Bells and Bombs
“We try hard to make the best of the little of we have. But our dreams stand at the closed gates of Gaza Strip, they can’t come in and we can’t go to them.”
Bells and Bombs is a first-hand account of the lives and dreams displaced by the Palestine-Israel war.
In this post, our guest blogger this week, Laila Barhoum, narrates her life from the Gaza Strip and the despair with which her family continues to live war through three generations.
To begin, let me tell you how blessed I am that I live in an extended family (which is very regular in Palestine) where we have my grandmother from my dad’s side, and before passing away we had our grandfather. Elder people and the stories they share about their journey in life always fascinated me.
My grandparents got married in 1947, in Beersheba in Occupied Palestine ( now Israel). I know that date even though they don’t have a certificate that says so. How I know is simple; their elder son, my uncle who was born in their first year of marriage, was one year old when the Nakbah (forced displacement by Israelis forces) happened in 1948, they were forced to leave their land under the threats of death, especially after my grandfather’s brother was shot dead. They left thinking that it will be temporarily, but temporarily lasted for 66 years.
All the families were relocated across several areas in Gaza Strip and the West Bank, and we landed up somewhere along the south point of Gaza Strip. My grandparents always tell us about life before our forced-migration, and the fondest memories and best stories are from their daily work of sheep-breeding. In Beersheba, families took great honor in the sheep herd they owned it was used for trade, and milk and meat. It was even used to pay the bride’s dowry. Up to this day, my grandmother cries about her herd being stolen by Zionist forces in front of her. In remorse she exclaims, “Wallahi (I swear by God) the sheep which was borne with my own hands kept looking at me with such sad eyes when she was being taken away on that truck.”
My grandmother has 2 sisters and 2 brothers and she was the one responsible of taking care of the herd. Every day she would go with her girl friends and their herds around their village for the sheep’s grazing and water. The girls would sit and have lunch- mostly vegetables, bread and fresh milk- and they would spend time chatting and singing. Nowadays, the closet my grandmother gets to her memories is when she watches drama series on the TV which shows the way life was back then. I would sit with her and watch, while she explained to me: “See, this is what our house was like” and when a scene with herds comes, her eyes glow and she smiles to the sounds of the bells around their neck. She often raises her hands to the sky and says ‘if only I can have a taste of that fresh warm milk of my own goats’.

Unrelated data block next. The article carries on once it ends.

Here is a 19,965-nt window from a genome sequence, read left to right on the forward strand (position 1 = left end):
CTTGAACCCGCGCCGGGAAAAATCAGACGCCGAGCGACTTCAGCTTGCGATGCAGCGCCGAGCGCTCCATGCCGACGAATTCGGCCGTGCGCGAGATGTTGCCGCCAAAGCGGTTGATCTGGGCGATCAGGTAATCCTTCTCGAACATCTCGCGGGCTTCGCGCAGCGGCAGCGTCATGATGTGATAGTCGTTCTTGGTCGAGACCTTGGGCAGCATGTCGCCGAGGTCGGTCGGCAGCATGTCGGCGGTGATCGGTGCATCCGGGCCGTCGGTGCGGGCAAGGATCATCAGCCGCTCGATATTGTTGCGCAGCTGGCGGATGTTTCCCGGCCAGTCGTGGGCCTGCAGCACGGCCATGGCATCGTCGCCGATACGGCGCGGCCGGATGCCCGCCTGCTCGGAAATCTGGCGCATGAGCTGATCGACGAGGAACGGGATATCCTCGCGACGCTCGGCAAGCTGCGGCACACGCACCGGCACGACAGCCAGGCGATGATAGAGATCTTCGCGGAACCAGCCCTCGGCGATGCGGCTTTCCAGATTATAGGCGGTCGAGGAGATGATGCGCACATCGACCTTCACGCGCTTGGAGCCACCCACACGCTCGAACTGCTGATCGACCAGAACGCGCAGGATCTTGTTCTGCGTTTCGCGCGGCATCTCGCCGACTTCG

My grandmother keeps our stories alive and the stories always start with 1948 when they had to leave their lands.
By now you would think that after all these years my grandmother and others likes her would finally get some peace, but with all the madness that still goes on, she always says, “What a life we are living, it is always from one war to another” and she keeps wondering if we will ever finally have peace.
We weren’t with our grandmother when she migrated from Beersheba, but we were all together, the innumerable times we have had to evacuate our house because which were regularly under air-attacks, because we lived close to the Palestinian-Egyptian borders. At one point our family was separated because of the house of our relative, which we went for as a shelter, was too small to hold our big family.
Violence has been taking different forms through time and our generation is losing its life for it. Growing up in an occupied country teaches you to take violence for granted as a never-ending cycle- it begins with walking to school under the Israelis’ guns to sleeping under drones and air strikes.
For a minute let’s forget about the strikes, bullets and death, and consider the political and economic siege imposed on the Gaza strip. With increased rates of poverty and un-employment and the closed borders which makes travelling in and out of Gaza an impossible mission, and with the electricity which would be cut off every couple of days for at least 8 hours, our generation and the coming ones aren’t holding high hopes for the future. We try hard to make the best of the little of we have. But our dreams stand at the closed gates of Gaza Strip, they can’t come in and we can’t go to them.
To live a war since childhood is something but to live through a war that even your grandparents lived since their youth is another. We never had the chance to share memories of sheep breeding but defiantly share memories of war and violence.
My grandmother might never see her home land again, but her stories will stay with us and one day I will tell my grand daughter about a beautiful young lady with blue eyes looking to the horizon and swaying with the songs of the bells from her herd.
Laila Barhoum from Gaza Strip-Palestine has worked as a teacher for two years. She is a graduate in Poverty and Development from the Institute of Development Studies, UK. Laila currently works as a Business Development specialist in a local NGO in the Gaza Strip and engages with issues such as conflict, agriculture, poverty reduction and business development for hardship cases in Palestine.